Black 'N' Whyte
What if B&G Club auctioned off women?Tim Whyte · July 6, 1997
I really didn't think Karl McCarthy needed help meeting women. But there he was, planning to auction himself off in the name of charity in the "bachelor auction" portion of the SCV Boys and Girls Club Auction.
Karl is, next to Cameron Smyth, SClaritatown's most eligible and sought-after bachelor. He's a good-lookin' fellow with a solid employment future -- he's a mucky-muck at Blue Barrel (Monopoly? What Monopoly?) Disposal -- and is a rising star in the local mover-and-shaker scene.
And there he was, a piece of meat on the auction block.
Mind you, most guys would say that's not such a bad place to be, assuming anyone bids. And in Karl's case, as was the case with several other "bachelors" who were auctioned off for dates to raise money in the name of the Boys and Girls Club, there were plenty of bidders. A date with Karl cost each of two winning bidders $3,400 apiece.
I'm going to take a long walk around all the obvious jokes, Karl. The point here is not to embarrass Karl any more than is necessary (although, I wonder if we've reached that point yet . . . hmm . . . aw, heck, I don't know . . .).
No. The point here is to illustrate that, here we are, several weeks after the auction, and no one -- not a soul, not even a jealous coed who hoped to get a date with Karl for nothing -- has said a peep about the fact that the Boys and Girls Club did not auction off some women, too.
Yes, there was a woman -- Barbara Morris -- who joined the fray at the last minute. But the "bachelor auction" was not promoted as an auction of eligible males and females.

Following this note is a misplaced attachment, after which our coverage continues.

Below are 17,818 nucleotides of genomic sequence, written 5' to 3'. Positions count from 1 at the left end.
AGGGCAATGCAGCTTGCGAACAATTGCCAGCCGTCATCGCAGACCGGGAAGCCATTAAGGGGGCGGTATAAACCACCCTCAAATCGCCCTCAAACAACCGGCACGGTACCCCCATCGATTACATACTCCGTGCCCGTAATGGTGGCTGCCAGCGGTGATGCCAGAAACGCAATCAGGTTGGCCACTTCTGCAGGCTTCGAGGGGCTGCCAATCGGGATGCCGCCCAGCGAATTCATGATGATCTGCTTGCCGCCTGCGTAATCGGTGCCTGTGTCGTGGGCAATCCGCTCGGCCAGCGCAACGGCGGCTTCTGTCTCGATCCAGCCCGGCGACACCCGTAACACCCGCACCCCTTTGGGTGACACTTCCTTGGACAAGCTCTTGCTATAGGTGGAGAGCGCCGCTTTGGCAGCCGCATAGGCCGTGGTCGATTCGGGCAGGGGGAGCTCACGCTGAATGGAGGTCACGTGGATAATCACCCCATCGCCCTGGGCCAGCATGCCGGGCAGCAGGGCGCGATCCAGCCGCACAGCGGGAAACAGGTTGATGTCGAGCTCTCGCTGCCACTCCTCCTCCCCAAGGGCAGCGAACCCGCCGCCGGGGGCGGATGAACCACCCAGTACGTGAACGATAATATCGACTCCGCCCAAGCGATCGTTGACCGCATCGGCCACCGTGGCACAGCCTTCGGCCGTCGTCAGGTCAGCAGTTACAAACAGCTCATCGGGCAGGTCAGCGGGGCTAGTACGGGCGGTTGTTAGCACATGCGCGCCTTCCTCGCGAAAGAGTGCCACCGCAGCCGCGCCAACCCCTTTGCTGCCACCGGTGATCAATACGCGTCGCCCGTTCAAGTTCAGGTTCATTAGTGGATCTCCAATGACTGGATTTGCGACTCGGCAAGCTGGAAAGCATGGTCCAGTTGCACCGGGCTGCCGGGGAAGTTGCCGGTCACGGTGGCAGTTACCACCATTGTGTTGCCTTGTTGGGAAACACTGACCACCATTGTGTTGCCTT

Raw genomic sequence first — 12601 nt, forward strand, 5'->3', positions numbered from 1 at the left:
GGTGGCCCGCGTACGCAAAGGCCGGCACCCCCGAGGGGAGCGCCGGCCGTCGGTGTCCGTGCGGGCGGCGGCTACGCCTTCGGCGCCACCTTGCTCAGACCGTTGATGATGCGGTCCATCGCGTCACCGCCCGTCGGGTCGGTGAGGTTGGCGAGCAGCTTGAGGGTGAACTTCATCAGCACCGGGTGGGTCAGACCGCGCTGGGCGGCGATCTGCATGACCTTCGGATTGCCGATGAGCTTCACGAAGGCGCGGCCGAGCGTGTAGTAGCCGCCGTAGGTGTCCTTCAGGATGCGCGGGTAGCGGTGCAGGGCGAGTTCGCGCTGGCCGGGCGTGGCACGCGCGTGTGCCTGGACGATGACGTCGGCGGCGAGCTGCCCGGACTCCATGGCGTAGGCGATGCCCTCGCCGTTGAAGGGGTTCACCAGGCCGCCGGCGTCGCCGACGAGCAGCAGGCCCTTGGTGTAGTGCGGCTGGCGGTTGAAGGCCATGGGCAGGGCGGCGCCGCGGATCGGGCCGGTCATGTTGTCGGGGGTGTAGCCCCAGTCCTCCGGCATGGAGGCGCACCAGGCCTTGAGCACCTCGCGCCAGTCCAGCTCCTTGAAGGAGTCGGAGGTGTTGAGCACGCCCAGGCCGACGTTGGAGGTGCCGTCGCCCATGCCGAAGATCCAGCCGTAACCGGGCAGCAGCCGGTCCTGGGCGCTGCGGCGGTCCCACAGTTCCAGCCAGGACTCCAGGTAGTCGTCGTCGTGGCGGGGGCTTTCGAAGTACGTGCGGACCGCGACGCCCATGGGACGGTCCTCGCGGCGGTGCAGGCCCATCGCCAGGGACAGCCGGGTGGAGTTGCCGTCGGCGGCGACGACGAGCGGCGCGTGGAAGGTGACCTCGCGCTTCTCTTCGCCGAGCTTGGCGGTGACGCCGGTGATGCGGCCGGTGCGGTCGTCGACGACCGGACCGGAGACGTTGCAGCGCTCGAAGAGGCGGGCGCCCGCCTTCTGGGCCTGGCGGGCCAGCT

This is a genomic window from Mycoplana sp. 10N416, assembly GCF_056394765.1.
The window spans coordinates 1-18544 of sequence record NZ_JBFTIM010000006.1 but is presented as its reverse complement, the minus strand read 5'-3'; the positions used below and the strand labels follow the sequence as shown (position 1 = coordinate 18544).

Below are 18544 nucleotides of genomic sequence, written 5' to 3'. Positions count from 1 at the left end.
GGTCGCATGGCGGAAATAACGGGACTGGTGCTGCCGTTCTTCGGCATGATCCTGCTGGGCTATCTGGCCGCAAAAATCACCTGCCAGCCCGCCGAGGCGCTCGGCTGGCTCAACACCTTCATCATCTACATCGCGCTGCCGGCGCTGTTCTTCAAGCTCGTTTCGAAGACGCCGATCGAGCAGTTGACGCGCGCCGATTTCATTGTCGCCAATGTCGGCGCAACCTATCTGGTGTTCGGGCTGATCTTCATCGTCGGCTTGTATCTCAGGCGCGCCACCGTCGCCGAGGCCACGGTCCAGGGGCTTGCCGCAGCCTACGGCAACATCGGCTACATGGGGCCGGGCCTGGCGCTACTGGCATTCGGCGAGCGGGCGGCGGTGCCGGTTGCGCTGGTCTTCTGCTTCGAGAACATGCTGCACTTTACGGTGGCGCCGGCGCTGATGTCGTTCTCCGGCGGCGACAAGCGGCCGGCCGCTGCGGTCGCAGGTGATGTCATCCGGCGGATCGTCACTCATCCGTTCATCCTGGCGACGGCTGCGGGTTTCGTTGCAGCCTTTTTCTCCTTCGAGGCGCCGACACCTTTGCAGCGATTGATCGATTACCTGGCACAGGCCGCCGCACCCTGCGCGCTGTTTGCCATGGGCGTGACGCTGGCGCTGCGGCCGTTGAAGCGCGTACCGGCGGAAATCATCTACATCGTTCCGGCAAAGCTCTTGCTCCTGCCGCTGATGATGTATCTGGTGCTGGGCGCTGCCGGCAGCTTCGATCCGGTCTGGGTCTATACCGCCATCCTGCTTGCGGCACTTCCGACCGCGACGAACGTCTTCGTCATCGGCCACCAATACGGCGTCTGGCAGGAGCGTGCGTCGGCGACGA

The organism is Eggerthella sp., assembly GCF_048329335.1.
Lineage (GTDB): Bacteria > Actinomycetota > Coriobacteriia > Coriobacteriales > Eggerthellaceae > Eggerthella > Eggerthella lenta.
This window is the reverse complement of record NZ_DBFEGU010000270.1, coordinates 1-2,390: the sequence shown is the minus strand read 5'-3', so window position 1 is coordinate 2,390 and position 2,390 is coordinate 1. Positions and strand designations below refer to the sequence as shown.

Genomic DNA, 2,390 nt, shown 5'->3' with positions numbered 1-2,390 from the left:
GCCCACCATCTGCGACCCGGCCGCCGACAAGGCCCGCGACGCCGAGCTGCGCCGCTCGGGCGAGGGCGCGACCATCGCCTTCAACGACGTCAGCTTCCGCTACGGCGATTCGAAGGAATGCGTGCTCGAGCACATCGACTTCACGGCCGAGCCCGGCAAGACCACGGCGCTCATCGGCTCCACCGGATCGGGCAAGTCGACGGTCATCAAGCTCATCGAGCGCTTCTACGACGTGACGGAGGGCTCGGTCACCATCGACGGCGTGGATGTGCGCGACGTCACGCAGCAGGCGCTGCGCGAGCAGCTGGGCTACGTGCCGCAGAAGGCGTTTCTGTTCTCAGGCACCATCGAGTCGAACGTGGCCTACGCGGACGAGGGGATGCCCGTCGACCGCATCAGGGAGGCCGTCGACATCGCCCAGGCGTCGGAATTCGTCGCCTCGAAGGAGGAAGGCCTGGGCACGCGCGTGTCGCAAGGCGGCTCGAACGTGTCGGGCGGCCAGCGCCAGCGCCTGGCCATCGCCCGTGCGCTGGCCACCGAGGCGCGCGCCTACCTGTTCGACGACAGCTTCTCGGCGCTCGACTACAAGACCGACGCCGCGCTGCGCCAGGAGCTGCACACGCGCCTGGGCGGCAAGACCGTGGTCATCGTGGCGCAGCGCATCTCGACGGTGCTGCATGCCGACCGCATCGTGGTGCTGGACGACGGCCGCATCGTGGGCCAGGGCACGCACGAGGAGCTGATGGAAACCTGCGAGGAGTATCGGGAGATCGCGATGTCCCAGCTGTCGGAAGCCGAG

No. It was a "bachelor" auction. It was promoted that way, and those who attended the B&G fund-raiser with an intent to bid on certain auction "items" fully expected to be enticed by some guy taking his shirt off in the name of charity.
And that's OK, really. Most men don't mind being objectified by women who eyeball them as if they're tomorrow's main course. At least, so I hear.
Plus, the bachelor auction raised $12,000, a healthy chunk of the $180,000 or so that the entire B&G auction raised. It was in good fun, and the money goes to a good cause.
But suppose the event had also featured a "bachelorette auction," to use the "Dating Game" lingo.
Would we have heard from the National Organization for Women? Would local feminists have taken up arms in the name of sisterhood, to battle against the objectification of their gender?
Would it have been "sexist"?
I wonder. It's odd that the Boys and Girls Club -- at least in advance -- only chose to auction off dates with men. I mean, if nothing else, they missed a chance to raise a few extra bucks. I know Morris was a late addition, and the high bidder (a married man) thought he was paying $800 for a golf cart, but with the right advance promotion, she surely would have fetched a bid comparable to those who snagged Karl McCarthy for a date apiece.
And suppose some of SClarita's most eligible bachelorettes were on the auction block. Hmm . . . My wife's reading this, so we'll just take a left turn and avoid any further speculation. No need to name the dream team now.
But of course, if there were a "bachelorette" auction, that would somehow be wrong, at least in the eyes of those who like to haughtily peer over their glasses with disdain at such travesties, such setbacks in the millennium-long battle for gender "equality."
That's the thing with double standards: What's good for the gander isn't always good for the goose.
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Tim Whyte is the magaging editor of The Signal. His commentary appears on Sundays.
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